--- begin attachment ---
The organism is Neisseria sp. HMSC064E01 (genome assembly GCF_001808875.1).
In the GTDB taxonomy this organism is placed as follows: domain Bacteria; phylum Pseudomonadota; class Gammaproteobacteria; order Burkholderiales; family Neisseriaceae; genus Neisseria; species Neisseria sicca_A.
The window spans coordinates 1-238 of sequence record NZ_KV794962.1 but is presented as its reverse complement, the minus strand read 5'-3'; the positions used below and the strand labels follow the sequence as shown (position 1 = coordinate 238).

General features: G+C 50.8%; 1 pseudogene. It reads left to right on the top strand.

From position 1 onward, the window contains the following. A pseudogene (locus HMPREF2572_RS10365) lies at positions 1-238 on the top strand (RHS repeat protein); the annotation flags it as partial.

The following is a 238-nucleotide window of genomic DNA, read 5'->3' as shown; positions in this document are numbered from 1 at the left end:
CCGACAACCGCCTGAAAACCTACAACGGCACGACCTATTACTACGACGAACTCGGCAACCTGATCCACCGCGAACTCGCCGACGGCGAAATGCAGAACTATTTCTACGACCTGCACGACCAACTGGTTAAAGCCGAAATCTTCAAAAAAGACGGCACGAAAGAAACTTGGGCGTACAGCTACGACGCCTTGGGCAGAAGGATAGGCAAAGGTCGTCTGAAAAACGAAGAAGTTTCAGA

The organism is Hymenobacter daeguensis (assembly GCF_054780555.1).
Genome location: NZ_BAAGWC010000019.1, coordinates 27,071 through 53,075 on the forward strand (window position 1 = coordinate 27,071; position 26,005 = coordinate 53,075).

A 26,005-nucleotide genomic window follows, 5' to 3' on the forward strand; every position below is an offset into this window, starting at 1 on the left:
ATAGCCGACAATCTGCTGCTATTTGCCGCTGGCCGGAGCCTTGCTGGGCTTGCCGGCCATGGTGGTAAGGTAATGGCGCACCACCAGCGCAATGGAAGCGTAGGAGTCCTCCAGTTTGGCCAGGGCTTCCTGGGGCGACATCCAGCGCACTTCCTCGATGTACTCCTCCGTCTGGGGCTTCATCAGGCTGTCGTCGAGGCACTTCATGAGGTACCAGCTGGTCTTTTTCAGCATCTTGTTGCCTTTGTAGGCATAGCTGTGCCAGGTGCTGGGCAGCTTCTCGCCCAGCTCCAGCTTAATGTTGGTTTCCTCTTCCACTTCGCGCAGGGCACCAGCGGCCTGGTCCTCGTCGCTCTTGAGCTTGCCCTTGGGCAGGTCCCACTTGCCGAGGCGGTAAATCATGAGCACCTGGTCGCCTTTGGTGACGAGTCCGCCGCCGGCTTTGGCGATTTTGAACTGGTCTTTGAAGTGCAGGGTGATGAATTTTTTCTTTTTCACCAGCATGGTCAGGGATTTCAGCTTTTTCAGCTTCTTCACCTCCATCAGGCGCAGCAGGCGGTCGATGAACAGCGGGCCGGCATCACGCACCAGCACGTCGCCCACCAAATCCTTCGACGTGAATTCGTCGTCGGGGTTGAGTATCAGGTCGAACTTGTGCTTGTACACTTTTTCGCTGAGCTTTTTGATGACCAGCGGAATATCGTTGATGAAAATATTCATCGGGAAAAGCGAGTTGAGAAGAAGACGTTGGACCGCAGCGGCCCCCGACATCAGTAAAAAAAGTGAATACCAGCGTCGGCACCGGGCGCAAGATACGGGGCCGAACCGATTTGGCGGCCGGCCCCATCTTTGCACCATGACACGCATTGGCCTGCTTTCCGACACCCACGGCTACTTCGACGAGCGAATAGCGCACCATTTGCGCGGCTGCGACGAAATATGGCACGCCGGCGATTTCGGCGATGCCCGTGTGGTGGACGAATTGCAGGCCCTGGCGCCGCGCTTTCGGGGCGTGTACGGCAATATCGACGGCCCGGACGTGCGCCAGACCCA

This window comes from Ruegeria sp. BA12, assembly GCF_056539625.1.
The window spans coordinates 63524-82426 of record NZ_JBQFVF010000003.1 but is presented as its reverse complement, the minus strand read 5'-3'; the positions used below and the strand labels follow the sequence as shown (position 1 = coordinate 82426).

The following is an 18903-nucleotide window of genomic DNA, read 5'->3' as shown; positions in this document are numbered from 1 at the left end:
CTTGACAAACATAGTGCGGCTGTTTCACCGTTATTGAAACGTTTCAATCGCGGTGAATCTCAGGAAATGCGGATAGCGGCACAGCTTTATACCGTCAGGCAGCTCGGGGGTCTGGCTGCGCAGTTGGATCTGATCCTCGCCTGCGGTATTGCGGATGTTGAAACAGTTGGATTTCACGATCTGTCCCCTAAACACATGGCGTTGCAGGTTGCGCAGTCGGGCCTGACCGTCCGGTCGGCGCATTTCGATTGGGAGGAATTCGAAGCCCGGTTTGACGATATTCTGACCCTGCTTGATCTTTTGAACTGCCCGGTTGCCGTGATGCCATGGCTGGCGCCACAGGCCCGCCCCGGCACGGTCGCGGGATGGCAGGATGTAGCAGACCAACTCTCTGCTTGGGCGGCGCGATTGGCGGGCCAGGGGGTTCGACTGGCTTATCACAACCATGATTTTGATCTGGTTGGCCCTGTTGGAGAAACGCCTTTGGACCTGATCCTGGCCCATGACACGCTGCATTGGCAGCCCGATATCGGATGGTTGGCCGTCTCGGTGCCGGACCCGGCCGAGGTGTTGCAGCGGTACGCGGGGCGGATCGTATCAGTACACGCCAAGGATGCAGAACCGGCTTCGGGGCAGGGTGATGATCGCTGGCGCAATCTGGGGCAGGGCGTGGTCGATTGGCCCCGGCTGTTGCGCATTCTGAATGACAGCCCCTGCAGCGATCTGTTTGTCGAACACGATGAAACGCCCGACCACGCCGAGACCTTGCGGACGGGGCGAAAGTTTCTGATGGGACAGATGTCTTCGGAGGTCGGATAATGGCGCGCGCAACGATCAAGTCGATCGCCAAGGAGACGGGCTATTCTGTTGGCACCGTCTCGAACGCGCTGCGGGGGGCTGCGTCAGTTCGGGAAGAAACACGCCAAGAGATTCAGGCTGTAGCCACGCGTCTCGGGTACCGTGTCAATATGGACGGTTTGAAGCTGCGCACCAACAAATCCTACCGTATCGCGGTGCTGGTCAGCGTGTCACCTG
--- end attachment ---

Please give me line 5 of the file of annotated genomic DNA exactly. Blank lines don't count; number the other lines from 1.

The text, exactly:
From position 1 onward, the window contains the following. A pseudogene (locus HMPREF2572_RS10365) lies at positions 1-238 on the top strand (RHS repeat protein); the annotation flags it as partial.